Table 1.GCC Countries: Population, Labor Force, and Social Indicators(1995 or most recent year)
BahrainKuwaitOmanQatarSaudi ArabiaU.A.E.GCC
GNP per capita (U.S. dollars)7,84017,3904,82011,6007,04017,4008,592
Demographic indicators
Population (millions)0.581.662.200.6418.982.4626.52
Aged 0-14 (percent of total)35354630442941
Aged 15 and over (percent of total)65655470567159
Population growth (percent, 1993-95 average)3.65.45.16.44.15.74.4
Population gender ratio (men:women)57:4356:4453:4763:3755:4563:3756:44
Age dependency ratio 1/0.60.61.00.50.90.50.8
Urban population (percent of total)90971392798475
Labor force indicators
Total labor force (millions)0.250.820.550.336.261.149.35
Male (percent of total)82738588888986
Female (percent of total)18271512121114
Labor force growth (percent, 1993-95 average)2.3-1.65.23.93.33.93.0
Participation rate (percent)44492552334635
Social indicators
School enrollment (percent)
Primary (1992)11185907511079
Secondary (1992)995584454954
Tertiary (1992)20529141113
Adult literacy rate (percent, 1990)85793579637964
Population per physician (1990)7606677491208
Access to safe water (percent of population, 1993)1001009398
Life expectancy at birth (years)72767072707571
Infant mortality rate (per 1,000 live births)19111818211619
Sources: World Bank, Social Indicators of Development, 1997; and UNDP, Human Development Report, 1997.

Population under the age of 15 and over the age of 65 as a share of the total working-age population.

Sources: World Bank, Social Indicators of Development, 1997; and UNDP, Human Development Report, 1997.

Population under the age of 15 and over the age of 65 as a share of the total working-age population.

The service sectors employ over one-half of the total labor force in almost all GCC countries for reasons discussed earlier (Chart 1). Employment in the industrial sector has reflected the GCC countries’ different strategies toward diversifying their economic base. In some GCC countries (Saudi Arabia and Qatar), economic diversification has stressed the development of industries based on their hydrocarbon resources. Oman has also promoted the development of its non-oil industrial base. Policy emphasis in Kuwait has been on downstream diversification in the oil sector through assets acquisitions abroad. In the other GCC countries, the development of the industrial sector has been overshadowed by more dominant service sectors (transit trade in the United Arab Emirates and offshore banking in Bahrain). Reflecting these strategies, over the years industrial employment as a share of total labor force has increased in Oman, Qatar, and Saudi Arabia, but declined in the other three GCC countries. With the exception of Oman and to a lesser extent Saudi Arabia, the share of the agricultural sector in total employment is very small reflecting the GCC countries’ limited potential in food production and the rapid urbanization of the population.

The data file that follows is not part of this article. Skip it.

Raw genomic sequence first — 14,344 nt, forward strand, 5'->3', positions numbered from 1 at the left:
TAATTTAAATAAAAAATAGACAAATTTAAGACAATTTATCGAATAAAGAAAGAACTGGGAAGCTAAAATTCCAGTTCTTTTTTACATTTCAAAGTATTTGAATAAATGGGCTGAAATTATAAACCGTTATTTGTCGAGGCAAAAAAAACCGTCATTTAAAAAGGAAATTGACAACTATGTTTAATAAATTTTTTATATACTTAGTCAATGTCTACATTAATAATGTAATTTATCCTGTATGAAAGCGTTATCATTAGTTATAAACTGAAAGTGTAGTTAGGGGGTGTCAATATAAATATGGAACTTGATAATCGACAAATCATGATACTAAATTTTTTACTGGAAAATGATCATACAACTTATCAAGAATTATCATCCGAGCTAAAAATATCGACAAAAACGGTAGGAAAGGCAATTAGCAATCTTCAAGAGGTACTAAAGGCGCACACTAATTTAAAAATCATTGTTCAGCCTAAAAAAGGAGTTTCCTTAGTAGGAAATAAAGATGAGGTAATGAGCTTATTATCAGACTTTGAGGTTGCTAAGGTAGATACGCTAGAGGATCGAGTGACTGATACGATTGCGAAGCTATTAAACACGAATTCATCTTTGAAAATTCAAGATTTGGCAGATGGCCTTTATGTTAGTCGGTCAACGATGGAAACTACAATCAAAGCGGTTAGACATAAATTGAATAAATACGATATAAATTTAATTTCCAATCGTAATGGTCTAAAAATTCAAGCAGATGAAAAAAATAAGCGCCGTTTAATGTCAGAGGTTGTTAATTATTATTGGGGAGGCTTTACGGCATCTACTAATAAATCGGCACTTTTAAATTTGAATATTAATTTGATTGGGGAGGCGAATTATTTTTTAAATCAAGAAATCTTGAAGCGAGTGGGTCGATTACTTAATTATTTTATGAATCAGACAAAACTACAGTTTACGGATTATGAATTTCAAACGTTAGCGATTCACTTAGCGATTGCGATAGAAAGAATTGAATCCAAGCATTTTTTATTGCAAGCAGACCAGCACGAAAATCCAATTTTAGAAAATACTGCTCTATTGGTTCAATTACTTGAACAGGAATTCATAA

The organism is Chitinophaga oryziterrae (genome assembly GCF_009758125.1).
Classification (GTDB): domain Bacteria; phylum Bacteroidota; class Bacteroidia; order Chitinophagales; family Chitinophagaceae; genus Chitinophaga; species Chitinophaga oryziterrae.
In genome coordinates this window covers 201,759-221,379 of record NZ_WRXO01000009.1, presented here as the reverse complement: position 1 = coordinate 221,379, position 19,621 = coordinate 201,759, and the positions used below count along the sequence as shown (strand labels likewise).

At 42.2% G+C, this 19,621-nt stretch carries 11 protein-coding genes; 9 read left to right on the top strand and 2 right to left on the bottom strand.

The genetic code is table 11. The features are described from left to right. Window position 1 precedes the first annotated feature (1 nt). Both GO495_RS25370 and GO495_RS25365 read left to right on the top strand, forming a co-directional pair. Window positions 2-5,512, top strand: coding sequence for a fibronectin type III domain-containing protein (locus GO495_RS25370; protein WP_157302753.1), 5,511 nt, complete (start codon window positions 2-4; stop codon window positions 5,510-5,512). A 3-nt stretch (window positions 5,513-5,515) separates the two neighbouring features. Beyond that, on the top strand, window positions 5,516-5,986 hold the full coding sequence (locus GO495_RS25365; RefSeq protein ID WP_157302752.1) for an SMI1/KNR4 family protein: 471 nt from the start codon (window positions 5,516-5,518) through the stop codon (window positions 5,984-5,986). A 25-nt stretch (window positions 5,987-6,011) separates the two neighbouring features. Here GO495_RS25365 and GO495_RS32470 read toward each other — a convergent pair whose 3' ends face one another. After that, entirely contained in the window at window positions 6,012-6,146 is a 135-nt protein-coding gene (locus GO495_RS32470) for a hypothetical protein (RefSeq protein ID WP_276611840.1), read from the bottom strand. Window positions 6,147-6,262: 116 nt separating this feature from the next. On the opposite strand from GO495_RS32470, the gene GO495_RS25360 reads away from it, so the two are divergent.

B. Institutional and Legal Framework of the Labor Market

The legal framework and institutional regulations governing the labor markets in the GCC countries have many common features. There is no minimum wage legislation and no tradition of collective bargaining in public or private sectors.8 Moreover, in some GCC countries, there are still no legal provisions in the existing labor laws to allow the establishment of social security or pension schemes in the private sector. Other legal provisions, however, protect the right of workers, and there are laws against child labor and against discrimination on the basis of race, religion, and gender.